What’s the worst thing about falling in love with an anime like Tsuritama?
There was a plan for everything right from the beginning with Tsuritama, that much was obvious. So we ended up with a final episode that I have no doubt was exactly what Oono-sensei and Nakamura-sensei intended – exciting, fast-paced, bittersweet and ultimately joyous. Tsuritama was suffused so thoroughly with positive emotion that any ending that wasn’t life-affirming would have felt like a betrayal of the spirit of the show. I often worry going into these final episodes, but I was wholly confident this time – these two have just never given me a moment’s reason to doubt them.
The funny thing is, there’s really not all that much to talk about with the final episode for much the same reason that Tsuritama is somewhat difficult to blog despite being the best series of a great Spring season. That is, the execution is too flawless – there certainly isn’t much need for me to try to explain or theorize, because both the plot and the message behind the series are laid out so clearly and in such a straightforward way. I compared this show to Crater Lake last week, and I’ll stick with it – incredibly deep but also incredibly clear. The visibility is seemingly endless because there’s nothing clouding our vision. There’s nothing wasted or unnecessary or false to get in the way.
That’s not to say there weren’t a few interesting stylistic touches from Nakamura-san here. An eyecatch four minutes into an episode was certainly an indication that something unusual was happening here. We got a much more revealing look at DUCK, as we finally saw George Ace (that’s Akira’s boss) without his sunglasses, and we saw DUCK HQ back in Dubai. I’d thought it might be George stepping up to save the day, as Akira and the boys were pretty much at his mercy with missiles on the way. I can’t say enough about the voice work Sugita-san did here (he also voices Tapioca, it turns out) – his “Oh my God!” when Haru squirted him was probably the biggest straight-out laugh of the ep for me. Tapioca breaking into the Enoshima Dance was a close second.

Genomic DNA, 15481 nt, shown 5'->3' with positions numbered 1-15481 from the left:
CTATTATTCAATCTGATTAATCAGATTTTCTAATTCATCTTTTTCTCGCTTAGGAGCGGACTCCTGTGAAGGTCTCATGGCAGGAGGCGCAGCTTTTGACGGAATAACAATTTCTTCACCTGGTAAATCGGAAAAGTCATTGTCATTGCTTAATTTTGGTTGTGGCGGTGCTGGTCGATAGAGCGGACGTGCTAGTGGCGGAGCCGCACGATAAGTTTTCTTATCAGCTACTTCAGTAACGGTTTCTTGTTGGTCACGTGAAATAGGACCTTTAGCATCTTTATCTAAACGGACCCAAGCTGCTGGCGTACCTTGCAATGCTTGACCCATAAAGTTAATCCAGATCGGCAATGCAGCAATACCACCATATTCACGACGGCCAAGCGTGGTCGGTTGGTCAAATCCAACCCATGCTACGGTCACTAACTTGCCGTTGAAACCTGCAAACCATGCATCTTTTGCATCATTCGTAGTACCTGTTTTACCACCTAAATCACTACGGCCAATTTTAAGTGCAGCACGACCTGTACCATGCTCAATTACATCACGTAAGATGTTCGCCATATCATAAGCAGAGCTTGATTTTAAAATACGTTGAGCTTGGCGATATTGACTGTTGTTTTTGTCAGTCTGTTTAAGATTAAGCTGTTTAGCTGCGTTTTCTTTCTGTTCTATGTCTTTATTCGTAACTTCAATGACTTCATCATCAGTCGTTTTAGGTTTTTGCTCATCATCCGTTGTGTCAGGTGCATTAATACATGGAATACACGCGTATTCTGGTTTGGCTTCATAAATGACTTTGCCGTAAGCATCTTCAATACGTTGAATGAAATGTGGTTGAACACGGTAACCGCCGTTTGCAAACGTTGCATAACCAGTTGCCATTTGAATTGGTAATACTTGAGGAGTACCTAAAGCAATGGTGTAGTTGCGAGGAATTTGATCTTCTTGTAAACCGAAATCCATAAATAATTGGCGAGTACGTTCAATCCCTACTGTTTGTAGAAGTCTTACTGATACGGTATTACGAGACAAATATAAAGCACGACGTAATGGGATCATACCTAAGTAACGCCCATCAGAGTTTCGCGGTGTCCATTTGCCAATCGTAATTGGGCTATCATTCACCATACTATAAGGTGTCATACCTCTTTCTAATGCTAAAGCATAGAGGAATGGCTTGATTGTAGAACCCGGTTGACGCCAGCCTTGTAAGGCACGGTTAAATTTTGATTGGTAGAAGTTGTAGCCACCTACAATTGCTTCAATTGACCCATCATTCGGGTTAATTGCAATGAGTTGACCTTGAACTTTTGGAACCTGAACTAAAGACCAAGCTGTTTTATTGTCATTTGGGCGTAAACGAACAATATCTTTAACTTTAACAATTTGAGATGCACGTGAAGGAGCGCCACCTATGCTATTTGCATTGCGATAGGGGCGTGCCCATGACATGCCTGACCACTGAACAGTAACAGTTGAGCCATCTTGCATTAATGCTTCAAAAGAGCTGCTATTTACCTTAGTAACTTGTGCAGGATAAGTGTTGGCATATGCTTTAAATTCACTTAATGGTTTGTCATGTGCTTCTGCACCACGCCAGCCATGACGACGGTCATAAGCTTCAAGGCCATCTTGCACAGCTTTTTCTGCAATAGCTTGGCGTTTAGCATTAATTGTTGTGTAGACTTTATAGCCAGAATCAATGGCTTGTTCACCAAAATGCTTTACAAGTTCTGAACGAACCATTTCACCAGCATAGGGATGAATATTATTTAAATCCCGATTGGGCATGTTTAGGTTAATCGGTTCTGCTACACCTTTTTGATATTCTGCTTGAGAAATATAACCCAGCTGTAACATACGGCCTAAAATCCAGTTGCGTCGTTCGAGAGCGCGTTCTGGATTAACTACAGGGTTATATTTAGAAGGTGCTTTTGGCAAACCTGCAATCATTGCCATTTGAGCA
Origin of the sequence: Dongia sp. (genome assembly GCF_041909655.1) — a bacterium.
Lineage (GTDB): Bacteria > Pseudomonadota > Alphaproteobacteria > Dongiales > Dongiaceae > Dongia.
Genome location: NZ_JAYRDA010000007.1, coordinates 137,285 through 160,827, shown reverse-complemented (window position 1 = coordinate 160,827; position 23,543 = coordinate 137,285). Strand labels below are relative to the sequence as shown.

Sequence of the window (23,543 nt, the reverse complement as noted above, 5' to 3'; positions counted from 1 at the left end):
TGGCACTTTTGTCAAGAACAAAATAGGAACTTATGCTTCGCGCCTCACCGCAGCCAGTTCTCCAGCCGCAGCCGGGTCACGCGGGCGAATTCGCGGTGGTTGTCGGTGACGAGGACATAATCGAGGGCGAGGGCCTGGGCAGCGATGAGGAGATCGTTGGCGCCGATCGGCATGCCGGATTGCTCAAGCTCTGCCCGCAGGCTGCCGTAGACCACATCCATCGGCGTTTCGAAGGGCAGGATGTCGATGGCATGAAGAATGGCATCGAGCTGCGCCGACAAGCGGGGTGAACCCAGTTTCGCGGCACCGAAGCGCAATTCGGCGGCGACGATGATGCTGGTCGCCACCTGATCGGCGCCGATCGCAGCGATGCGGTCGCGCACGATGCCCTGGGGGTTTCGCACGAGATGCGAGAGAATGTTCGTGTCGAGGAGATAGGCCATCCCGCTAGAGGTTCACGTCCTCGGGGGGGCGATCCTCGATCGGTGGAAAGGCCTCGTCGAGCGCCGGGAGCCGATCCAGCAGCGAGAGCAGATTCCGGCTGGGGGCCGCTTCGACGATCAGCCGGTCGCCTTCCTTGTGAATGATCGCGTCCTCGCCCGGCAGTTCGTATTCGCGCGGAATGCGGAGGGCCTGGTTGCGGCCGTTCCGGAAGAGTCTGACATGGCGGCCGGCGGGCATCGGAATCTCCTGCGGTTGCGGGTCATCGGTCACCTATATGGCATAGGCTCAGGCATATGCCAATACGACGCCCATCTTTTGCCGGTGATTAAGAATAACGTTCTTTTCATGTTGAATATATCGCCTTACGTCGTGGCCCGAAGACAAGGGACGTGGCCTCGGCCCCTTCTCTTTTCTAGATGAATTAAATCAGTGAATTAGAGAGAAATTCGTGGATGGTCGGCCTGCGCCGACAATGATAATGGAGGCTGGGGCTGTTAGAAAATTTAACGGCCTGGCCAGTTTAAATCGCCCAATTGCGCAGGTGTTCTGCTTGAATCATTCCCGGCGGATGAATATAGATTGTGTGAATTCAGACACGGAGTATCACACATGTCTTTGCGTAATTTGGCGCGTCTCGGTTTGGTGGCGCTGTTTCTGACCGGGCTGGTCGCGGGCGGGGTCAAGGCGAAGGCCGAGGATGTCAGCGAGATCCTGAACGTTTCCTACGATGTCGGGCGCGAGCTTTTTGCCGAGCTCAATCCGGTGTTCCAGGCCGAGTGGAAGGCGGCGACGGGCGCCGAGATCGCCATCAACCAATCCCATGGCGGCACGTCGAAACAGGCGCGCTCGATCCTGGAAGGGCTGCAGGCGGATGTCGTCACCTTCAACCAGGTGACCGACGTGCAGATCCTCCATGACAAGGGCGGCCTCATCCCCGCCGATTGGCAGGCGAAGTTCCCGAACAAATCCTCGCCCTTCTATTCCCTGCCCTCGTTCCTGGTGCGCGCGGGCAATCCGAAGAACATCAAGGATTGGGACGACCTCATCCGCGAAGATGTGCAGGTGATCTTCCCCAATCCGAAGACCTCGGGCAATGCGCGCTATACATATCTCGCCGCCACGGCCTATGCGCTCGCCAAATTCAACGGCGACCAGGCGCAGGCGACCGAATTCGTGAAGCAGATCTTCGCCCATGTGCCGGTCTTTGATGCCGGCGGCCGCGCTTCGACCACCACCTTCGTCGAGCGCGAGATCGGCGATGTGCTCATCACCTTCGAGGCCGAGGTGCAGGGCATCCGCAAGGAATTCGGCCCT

Of course Tsuritama ultimately has to come down to a question of Yuki’s journey as a character and his relationship with Haru. The myth was tied in nicely to the resolution, with Haru actually ending up as the lure quite a fitting development. But it was all on Yuki to come up with the answer in the end, and to have the strength to fight as he fought with JFX on the other end of the line. JFX himself turned out to be Urara (Sakurai Takahiro – I never would have guessed) who looked very much like a Siamese Fighting Fish in his original form – and about the same size, too. I didn’t think we’d end up with an ending built around him being destroyed, because that wouldn’t have felt right at all. We don’t get the full backstory but Urara seems more embarrassed by developments than anything else. Nothing that friendship can’t cure.
I hope you stuck around for the sequence after the credits. We’d already learned that Natsuki was off to America to pursue a professional bass fishing career – with another sibling on the way. Akira was fishing somewhere, and Tapioca has taken a lover. Misaki and Ayumi have wed. As for Keito, she seems fine – though there’s still a mystery surrounding her, as Haru has managed to say goodbye to her from hundreds of miles away. As for Yuki he’s now working at Hemingway and musing about whether he’s changed or not – he’s still shy, but all those smiles point to “yes” – when two transfer students show up at school six months after the events of the typhoon day. The first is Urara – still a bit shy himself – and second is Haru, proudly carrying his fishing rod. I don’t need an explanation – it’s enough to know that he’s back, and he and Yuki can go fishing together as much as they want. Sometimes The Little Prince has his happy ending, after all…